I have been fixing up my old bike lately... you go into a bike shop these days and their "mechanics" have never seen downtube shifters and just blink when you ask for a five gear freewheel. It took seven shops before I found one who could rebuild a set of Campy hubs.


That's sad. Gone the way of HP quality....

I spent three years at a shop in high school, then 4 years as a pro mechanic at a place called Turin Cyclery in Evanston, IL. Our shop was ranked the number 2 in the country, and I was one of the three "head mechanics." I once stripped a bike down to the bearings (no sealed ones then except a few popping up), repack, recable, and re-rubber,etc. in 60 minutes. I was the best. I lived with bicycle racers. Bikes got the good spots-- we sat on the floor.

There are few things I could ever say I was "the best" at. I'm proud of this. I could listen to the sounds of a bike bouncing on the floor and tell how it was adjusted...I was lucky to work at a store that even rebuilt the bikes that were sold as new.

Of course, it was now almost 25 years ago. As my wife would say, "yeah, yeah; nobody gives a sh*t..."

I actually tried to work at a shop during medical school in Kansas City, but few stores cared about quality. "We'll fix it if it comes back" was pretty much the rule.

I suspect finding a shop with quality as a priority is hard to do. And it does take some natural talent; we hired college students for the summer who knew what to do, good kids-- but never had the feel for how to tighten something to the point of, but not past metal fatique, etc. They did it by rote, not by the art. I might break a bolt now and then, not several a day...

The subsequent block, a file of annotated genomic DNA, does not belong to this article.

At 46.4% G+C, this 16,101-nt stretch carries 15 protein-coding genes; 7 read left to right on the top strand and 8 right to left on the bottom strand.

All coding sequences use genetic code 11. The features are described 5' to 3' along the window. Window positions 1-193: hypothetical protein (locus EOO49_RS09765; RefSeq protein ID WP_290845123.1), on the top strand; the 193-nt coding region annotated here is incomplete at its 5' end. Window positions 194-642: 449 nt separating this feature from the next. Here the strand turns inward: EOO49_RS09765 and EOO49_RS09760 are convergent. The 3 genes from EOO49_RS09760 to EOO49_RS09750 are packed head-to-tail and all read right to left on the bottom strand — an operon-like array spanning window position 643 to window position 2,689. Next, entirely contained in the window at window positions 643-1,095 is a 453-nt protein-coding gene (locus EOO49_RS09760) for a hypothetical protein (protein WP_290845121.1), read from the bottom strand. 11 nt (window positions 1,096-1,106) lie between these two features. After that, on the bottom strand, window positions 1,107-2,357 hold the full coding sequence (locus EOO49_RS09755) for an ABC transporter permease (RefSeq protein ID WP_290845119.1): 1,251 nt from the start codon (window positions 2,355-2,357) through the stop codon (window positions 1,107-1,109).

I quess there's a strong connection to the restoration of calculators. Making something look and work the way it is "supposed to"... is a spiritual thing. "Zen and the art of calculator maintenance?"

That's why I like this group and this forum... there IS an appreciation of these values and quality calculators.




Hey, Michel! To be honest, I'm taking these repairs as "therapy" for longer than I can recall.

No prescriptions, just good and conscious practice.

Best regards.

Luiz (Brazil)


....always a head mechanic. Was that on purpose or was it punintentional?


Custom frame built by Trek before they did production bikes... Reynolds 531 tubing. Campy cranks, hubs and shifters. Weinmann concave rims. Suntour Superbe brakes. Phil Wood bottom bracket. Regina freewheel and chain. TA titainium/saphire pedals. Brooks Pro sadle.

Over 60,000 miles on it and it still looks and works like new. Now if I could just find a new freewheel and some proper gum hoods for those Suntour brake levers...


I guess I am a "head mechanic" now!

The bike sounds great. I doubt I have any hoods in my parts box, but just might. I have a spare free-wheel or 2, but don't know what configuration.

They must still sell them, no?


I really enjoyed the posts in this thread reagarding bicycle racing,bicycle mechanincs, and classic bikes!

But here is my take on the freewheel issue:

I finally got tired of breaking rear axles on campagnolo 6 speed hubs, and have switched to the far superior cassette style rear hubs. You can still get shimano 8 speed cassettes, and with these, you can make new spacers so that you can emulate the 6 speed spacing (or even 5 speed spacing!) of older freewheels. Then, you change out the locknuts and spacers on the axle, taking the nut to nut dimensions down from 130 mm to 126 mm (6 speed). I have not tried it for 5 speed spacing but think it will work--and you can squeeze a 126 into a 120 mm rear end anyway (sometimes!).

What does this have to do with HP? Well, you have to use your trusty HP-41 (or HP-67) to compute the new spacer thicknesses, offsets etc. To use a cheap modern calculator is blasphemous.


Bill Platt


Hi Mike,

I was looking in the Archives and saw your request for vanity plate ideas. What did you eventually go for? Some of the suggestions were pretty good, even the ones that weren't mine. :)

Maybe you could put up a photo, too.

- Michael


Embarrassingly, I've never followed through. It's a "someday" thing, though.

Sooo..... anything is still possible.

I still like RTN2RPN the best. Nostalgic, like my collecting. Understandable by almost anyone with at least some computer knowledge. And it includes elements of both programming and RPN.

I also like the dual-meaning one: MEM LOST

Fun, but not clearly related to my hobby. Still, universally understandable on some level.....


According to Tom, it was advertized as working. I'm seeing this more and more on ebay. Many shody sellers that are selling junk and leveraging off of collectors prices.

Things to watch out for.